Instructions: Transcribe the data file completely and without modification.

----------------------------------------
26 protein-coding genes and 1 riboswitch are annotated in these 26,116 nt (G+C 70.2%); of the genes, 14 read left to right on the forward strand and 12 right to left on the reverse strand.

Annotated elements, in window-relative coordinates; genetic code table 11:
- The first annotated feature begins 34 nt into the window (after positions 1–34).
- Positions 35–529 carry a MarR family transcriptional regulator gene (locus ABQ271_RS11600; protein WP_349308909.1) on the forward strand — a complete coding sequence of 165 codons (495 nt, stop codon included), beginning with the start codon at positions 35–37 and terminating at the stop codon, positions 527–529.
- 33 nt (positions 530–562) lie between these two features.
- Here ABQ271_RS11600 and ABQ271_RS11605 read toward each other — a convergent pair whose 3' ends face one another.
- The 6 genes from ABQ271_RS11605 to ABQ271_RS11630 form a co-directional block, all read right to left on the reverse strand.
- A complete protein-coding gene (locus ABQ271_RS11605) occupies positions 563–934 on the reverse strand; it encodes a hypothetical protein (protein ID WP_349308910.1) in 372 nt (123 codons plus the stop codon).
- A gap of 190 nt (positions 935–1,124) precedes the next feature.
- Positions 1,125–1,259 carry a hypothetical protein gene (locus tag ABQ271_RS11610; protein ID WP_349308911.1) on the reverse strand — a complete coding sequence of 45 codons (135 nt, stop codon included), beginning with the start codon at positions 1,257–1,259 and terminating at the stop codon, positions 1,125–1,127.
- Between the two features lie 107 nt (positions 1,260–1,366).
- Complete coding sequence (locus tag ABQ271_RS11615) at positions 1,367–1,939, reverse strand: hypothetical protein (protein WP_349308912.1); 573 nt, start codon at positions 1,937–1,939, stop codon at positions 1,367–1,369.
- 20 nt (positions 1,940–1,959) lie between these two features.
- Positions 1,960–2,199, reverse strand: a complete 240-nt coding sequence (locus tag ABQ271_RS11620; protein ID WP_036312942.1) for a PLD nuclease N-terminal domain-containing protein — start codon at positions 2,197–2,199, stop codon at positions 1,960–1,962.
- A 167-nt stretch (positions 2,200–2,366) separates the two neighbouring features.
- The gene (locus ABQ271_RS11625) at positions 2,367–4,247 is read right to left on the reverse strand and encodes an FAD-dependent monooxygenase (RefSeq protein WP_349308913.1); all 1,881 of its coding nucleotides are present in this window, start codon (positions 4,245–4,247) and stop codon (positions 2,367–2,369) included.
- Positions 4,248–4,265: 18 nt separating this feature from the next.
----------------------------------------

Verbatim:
26 protein-coding genes and 1 riboswitch are annotated in these 26,116 nt (G+C 70.2%); of the genes, 14 read left to right on the forward strand and 12 right to left on the reverse strand.

Annotated elements, in window-relative coordinates; genetic code table 11:
- The first annotated feature begins 34 nt into the window (after positions 1–34).
- Positions 35–529 carry a MarR family transcriptional regulator gene (locus ABQ271_RS11600; protein WP_349308909.1) on the forward strand — a complete coding sequence of 165 codons (495 nt, stop codon included), beginning with the start codon at positions 35–37 and terminating at the stop codon, positions 527–529.
- 33 nt (positions 530–562) lie between these two features.
- Here ABQ271_RS11600 and ABQ271_RS11605 read toward each other — a convergent pair whose 3' ends face one another.
- The 6 genes from ABQ271_RS11605 to ABQ271_RS11630 form a co-directional block, all read right to left on the reverse strand.
- A complete protein-coding gene (locus ABQ271_RS11605) occupies positions 563–934 on the reverse strand; it encodes a hypothetical protein (protein ID WP_349308910.1) in 372 nt (123 codons plus the stop codon).
- A gap of 190 nt (positions 935–1,124) precedes the next feature.
- Positions 1,125–1,259 carry a hypothetical protein gene (locus tag ABQ271_RS11610; protein ID WP_349308911.1) on the reverse strand — a complete coding sequence of 45 codons (135 nt, stop codon included), beginning with the start codon at positions 1,257–1,259 and terminating at the stop codon, positions 1,125–1,127.
- Between the two features lie 107 nt (positions 1,260–1,366).
- Complete coding sequence (locus tag ABQ271_RS11615) at positions 1,367–1,939, reverse strand: hypothetical protein (protein WP_349308912.1); 573 nt, start codon at positions 1,937–1,939, stop codon at positions 1,367–1,369.
- 20 nt (positions 1,940–1,959) lie between these two features.
- Positions 1,960–2,199, reverse strand: a complete 240-nt coding sequence (locus tag ABQ271_RS11620; protein ID WP_036312942.1) for a PLD nuclease N-terminal domain-containing protein — start codon at positions 2,197–2,199, stop codon at positions 1,960–1,962.
- A 167-nt stretch (positions 2,200–2,366) separates the two neighbouring features.
- The gene (locus ABQ271_RS11625) at positions 2,367–4,247 is read right to left on the reverse strand and encodes an FAD-dependent monooxygenase (RefSeq protein WP_349308913.1); all 1,881 of its coding nucleotides are present in this window, start codon (positions 4,245–4,247) and stop codon (positions 2,367–2,369) included.
- Positions 4,248–4,265: 18 nt separating this feature from the next.